Canelo’s best chance is to control the tempo in the middle of the ring by getting off first. He has to keep the Kazakh at bay with confidence and activity, because Golovkin is not much of a counter-puncher and needs to be set to punch. But as we saw, Canelo didn’t have the endurance to fight like this for 12 rounds. While he showed the chin and the strength, now we wonder if that was a fluke given the possibility he was using PEDs. Golovkin will stalk behind his jab to pile up points and it will probably be close again, but I think this time the Kazakh edges it. Canelo just hasn’t proved he can fight for 12 rounds at the pace Gennady sets. Golovkin by decision. — Alden Chodash
I’m predicting a knockout by Triple G. I think Canelo has fallen into Golovkin’s trap. — Manny Montreal
We saw in the first fight that Canelo is the faster fighter and the better counter-puncher, and he’ll have gained confidence both from his ability to make Golovkin miss (at least early on) and in taking his best shots when GGG did land. Crucially though, we also saw that Canelo was actually able to back Golovkin up at times when he chose to plant his feet and trade, something nobody else has ever really managed to do to GGG. When you add those things together, it seems to me Canelo just has more ways to win. He can box and move, make Golovkin miss and counter, and then pick the right moments when he needs to stand his ground. Meanwhile, for Golovkin, success seems dependent on applying pressure and forcing Canelo to fight his fight. If Canelo refuses to oblige and GGG can’t find the extra success on the front foot he needs, what else can he do? Canelo by decision. — Matt O’Brien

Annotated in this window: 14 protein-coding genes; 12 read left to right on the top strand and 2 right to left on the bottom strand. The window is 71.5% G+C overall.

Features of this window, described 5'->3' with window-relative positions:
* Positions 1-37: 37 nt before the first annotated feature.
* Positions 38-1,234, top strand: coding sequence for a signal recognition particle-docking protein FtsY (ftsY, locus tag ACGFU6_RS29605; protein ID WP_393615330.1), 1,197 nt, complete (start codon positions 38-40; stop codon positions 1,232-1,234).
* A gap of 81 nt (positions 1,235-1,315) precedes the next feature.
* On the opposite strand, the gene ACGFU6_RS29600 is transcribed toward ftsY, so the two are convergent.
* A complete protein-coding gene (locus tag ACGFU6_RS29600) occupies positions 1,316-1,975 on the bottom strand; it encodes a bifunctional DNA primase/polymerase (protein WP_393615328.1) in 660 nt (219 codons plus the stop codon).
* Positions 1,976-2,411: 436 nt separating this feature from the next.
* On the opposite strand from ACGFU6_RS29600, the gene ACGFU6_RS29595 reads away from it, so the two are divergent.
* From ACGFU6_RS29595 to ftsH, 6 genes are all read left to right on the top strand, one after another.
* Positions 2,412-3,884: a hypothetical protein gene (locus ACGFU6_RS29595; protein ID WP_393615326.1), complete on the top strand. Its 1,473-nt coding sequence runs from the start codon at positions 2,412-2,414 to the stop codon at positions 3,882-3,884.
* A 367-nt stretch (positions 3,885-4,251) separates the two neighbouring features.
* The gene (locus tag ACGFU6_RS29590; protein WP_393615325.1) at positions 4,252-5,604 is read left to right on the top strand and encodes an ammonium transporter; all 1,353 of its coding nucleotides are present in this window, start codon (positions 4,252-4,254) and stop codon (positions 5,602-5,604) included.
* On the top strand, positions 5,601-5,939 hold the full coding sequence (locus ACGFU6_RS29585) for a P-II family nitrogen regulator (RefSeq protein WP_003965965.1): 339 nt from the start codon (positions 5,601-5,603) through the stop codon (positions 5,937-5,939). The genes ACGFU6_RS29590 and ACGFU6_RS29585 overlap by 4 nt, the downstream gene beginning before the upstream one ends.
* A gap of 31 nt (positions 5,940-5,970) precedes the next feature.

Golovkin by decision. — Rafael Garcia
Heart says Golovkin, head says Canelo. I really want to see the Kazakh remove all doubt with an emphatic stoppage win, but I fear the reality will be Canelo upping his game just enough from last time to pip it on the cards. I hope I’m wrong, but Canelo by decision. — Damien Burton
After much being made of Canelo’s positive test and how his body looks compared to the training camp for the first bout, this fight may once more come down to how much Golovkin decides to truly press. Many felt Golovkin won convincingly, as did I, but I also felt there were far too many moments where he let Canelo off the hook and allowed him to be comfortable. Canelo’s style and pace is well-established and he’s unlikely to deviate from it, so Golovkin will have to take more risks if he wants to bypass the judges entirely. Age, wear and tear, and rust might not allow Golovkin to do that. Canelo takes a close, disputed decision this time. — Patrick Connor